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Markets and Wind Strength

Summary

For months now, the U.S. Federal Reserve has been increasing the money supply at an extraordinary pace to stimulate economic activity. This money has not yet reached the real economy. The stock market, and markets for raw materials such as oil and gold, are where the benefit is being felt. This is all creating a climate of uncertainty and increased volatility.

Volatility is natural market risk. If Francis Beaufort had been an investor, he would have adapted the scale bearing his name to markets1. Since he was a mariner, the uncertainty he had to face continuously was the wind. In 1805, he developed a wind classification scheme based on the damage that could be caused. His scale, with its colourful and lively descriptions (see the note at the end of this item), could replace the VIX, the rather academic indicator that gives us a measurement of stock market risk. The VIX at 10% would indicate a market with no risk of volatility, like Force 1 on the Beaufort scale. The VIX at 80% or higher, as experienced in October and November 2008 (see Graph 1), is the equivalent of Force 12: this puts us in the midst of a financial hurricane. The current VIX level (a little over 20%) is Force 7: a slight danger that can turn threatening. In Graph 1, the VIX is showing a downward trend as these lines are written (July 23). It is as if the worst of the financial hurricane was over.

However, since June 2009, the Dow Jones Industrial Average has been fluctuating over a range of about 1,000 points, leaving open the possibility – after a vigorous surge between March and June – of another storm approaching. Between May and July, the Dow showed a decline shaped in a “head and shoulders” configuration (the letters CDR in Graph 2). Some 85% of instances of this type of configuration presage a decline. But, if the price begins rising immediately afterwards instead of falling (as in the other 15%), the downward configuration loses its influence, especially if the price exceeds the top of the “head” on its way up, which is the case at this time. We therefore still have Force 7 winds, leaving some uncertainty: we are avoiding a decline, for the moment, but without knowing what comes next.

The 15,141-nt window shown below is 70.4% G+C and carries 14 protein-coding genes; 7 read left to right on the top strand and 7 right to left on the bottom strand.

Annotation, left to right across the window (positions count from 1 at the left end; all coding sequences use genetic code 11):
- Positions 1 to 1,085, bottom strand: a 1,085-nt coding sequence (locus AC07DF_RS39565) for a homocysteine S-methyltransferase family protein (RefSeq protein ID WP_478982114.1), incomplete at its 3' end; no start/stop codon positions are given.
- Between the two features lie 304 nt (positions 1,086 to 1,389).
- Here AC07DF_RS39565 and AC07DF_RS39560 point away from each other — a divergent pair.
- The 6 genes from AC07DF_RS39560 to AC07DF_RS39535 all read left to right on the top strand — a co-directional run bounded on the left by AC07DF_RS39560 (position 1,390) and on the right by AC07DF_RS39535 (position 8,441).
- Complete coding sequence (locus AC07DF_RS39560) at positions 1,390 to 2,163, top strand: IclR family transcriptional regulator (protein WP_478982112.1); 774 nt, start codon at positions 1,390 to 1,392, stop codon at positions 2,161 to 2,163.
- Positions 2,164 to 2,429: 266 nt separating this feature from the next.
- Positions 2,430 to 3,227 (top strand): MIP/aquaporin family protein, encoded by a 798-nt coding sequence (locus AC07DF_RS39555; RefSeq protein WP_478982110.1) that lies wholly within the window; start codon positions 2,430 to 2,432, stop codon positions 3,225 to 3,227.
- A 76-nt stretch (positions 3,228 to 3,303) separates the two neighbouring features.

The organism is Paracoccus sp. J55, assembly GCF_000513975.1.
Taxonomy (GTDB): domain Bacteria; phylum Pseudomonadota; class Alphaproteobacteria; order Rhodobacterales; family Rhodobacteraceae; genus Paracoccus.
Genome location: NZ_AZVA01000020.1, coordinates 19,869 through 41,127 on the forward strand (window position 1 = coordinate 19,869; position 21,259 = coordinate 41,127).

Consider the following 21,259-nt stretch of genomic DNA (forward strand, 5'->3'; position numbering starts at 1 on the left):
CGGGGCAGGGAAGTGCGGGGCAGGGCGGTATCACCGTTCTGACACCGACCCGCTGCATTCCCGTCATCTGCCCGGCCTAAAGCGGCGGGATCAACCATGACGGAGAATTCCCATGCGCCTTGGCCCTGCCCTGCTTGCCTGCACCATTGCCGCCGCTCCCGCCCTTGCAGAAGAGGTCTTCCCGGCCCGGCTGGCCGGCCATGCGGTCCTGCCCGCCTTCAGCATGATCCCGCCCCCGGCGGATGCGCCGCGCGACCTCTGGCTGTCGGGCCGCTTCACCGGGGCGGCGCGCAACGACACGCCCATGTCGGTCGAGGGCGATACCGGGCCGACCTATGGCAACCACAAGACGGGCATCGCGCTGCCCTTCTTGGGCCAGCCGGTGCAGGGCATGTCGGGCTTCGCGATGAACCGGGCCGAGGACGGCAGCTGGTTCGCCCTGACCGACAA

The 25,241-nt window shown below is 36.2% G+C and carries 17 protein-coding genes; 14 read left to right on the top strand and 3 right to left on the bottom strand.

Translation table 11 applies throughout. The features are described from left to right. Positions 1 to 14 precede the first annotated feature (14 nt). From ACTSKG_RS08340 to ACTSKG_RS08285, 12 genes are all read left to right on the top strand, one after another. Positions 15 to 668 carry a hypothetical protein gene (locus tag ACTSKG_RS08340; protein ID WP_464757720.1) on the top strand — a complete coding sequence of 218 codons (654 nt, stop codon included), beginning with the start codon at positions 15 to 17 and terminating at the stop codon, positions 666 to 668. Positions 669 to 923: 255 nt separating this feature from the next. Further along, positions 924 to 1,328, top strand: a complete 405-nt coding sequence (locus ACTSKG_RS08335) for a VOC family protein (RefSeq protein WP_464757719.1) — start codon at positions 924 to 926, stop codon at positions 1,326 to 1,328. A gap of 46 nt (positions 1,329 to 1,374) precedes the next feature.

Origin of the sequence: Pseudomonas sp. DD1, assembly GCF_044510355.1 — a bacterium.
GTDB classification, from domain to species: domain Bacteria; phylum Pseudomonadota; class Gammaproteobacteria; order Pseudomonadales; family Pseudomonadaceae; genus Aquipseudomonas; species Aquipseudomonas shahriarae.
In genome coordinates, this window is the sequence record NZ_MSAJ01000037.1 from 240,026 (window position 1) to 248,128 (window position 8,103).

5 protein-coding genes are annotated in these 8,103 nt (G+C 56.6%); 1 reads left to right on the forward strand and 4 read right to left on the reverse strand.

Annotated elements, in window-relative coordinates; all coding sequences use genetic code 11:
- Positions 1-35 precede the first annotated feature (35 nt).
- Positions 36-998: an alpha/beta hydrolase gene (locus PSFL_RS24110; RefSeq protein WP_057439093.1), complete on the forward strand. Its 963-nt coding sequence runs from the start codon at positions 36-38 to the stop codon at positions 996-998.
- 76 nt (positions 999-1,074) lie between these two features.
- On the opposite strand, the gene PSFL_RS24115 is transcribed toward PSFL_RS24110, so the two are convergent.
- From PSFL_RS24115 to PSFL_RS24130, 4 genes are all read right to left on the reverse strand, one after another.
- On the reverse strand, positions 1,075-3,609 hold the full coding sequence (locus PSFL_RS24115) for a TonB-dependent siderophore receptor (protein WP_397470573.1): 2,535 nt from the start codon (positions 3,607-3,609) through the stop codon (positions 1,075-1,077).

There are some troubling facts. Graph 2 illustrates a performance which follows that of the money supply created by the Federal Reserve, shown in Graph 3. There was a historic rise in money creation between September and December 2008. This enabled the stock market to avoid total collapse at that time under the weight of problems in the financial sector. However, from January to March 2009 (from A to B in Graph 3), the Fed reduced the money supply and the Dow (A and B in Graph 2) went into a tailspin. From March to May, the Fed again increased the money supply (B, C and D in Graph 3), and the Dow made a spectacular upward leap (B, C and D in Graph 2). Starting in May, the money supply declined once again (D and E in Graph 3), and the Dow also headed down (D and E in Graph 2). As these lines are written, the money supply is rising again, and the Dow is following. It is almost as if there were only one player on the stock market.

The Dow moves up strongly when the companies forming the index turn profits. But the U.S. economy, with a 9.5% unemployment rate, is still far from being a picture of health. A plausible hypothesis for the increases is that money creation, in all its great abundance, has not yet reached the economy to stimulate it and has somehow been turning toward the stock market, where it is pumping up prices, and also toward raw materials. Graph 4 shows that the price of a barrel of oil has more than doubled since January 2009 and that gold has gone up considerably. This is an abnormal performance under current economic conditions. It serves instead as a reminder of the sharp rises in raw material prices (and real estate) during the period when the Fed kept interest rates very low (though today they are even lower), thereby feeding an artificial price rise. The wind is still cause for concern.

Graph 1 – The VIX, the indicator of market uncertainty, also known as the “fear index,” since 2004.
Graph 2 – The Dow Jones Industrial Average since August 2008.
Graph 3 – Money supply in theUnited States since May 2008.
Graph 4 – Oil price on the NYMEX commodities market.
Graph 5 – Gold price on the NYMEX commodities market.
  1. The Beaufort scale of wind effects on land. By consulting an encyclopedia, readers can also find the effects at sea. http://en.wikipedia.org/wiki/Beaufort_scale

The author

Charles K. Langford

Charles K. Langford

PhD, Fellow CSI

Charles K. Langford is President of Charles K. Langford, Inc, Portfolio Managers. He teaches portfolio management at School of Management (École des Sciences de la Gestion), University of Québec (Montréal). He is the author of 14 books on portfolio management, derivatives strategies and technical analysis.

Until 2007 he has been vice-president overlay risk management for Visconti Venosta Teaspoon Approach Management, Ltd. Until 1990 he was portfolio manager for Refco Futures (Canada) Ltd.

He has received a Bachelor degree from Université de Montréal, a Master degree and the PhD from McGill University (Montreal); he is Fellow of CSI (Canadian Securities Institute).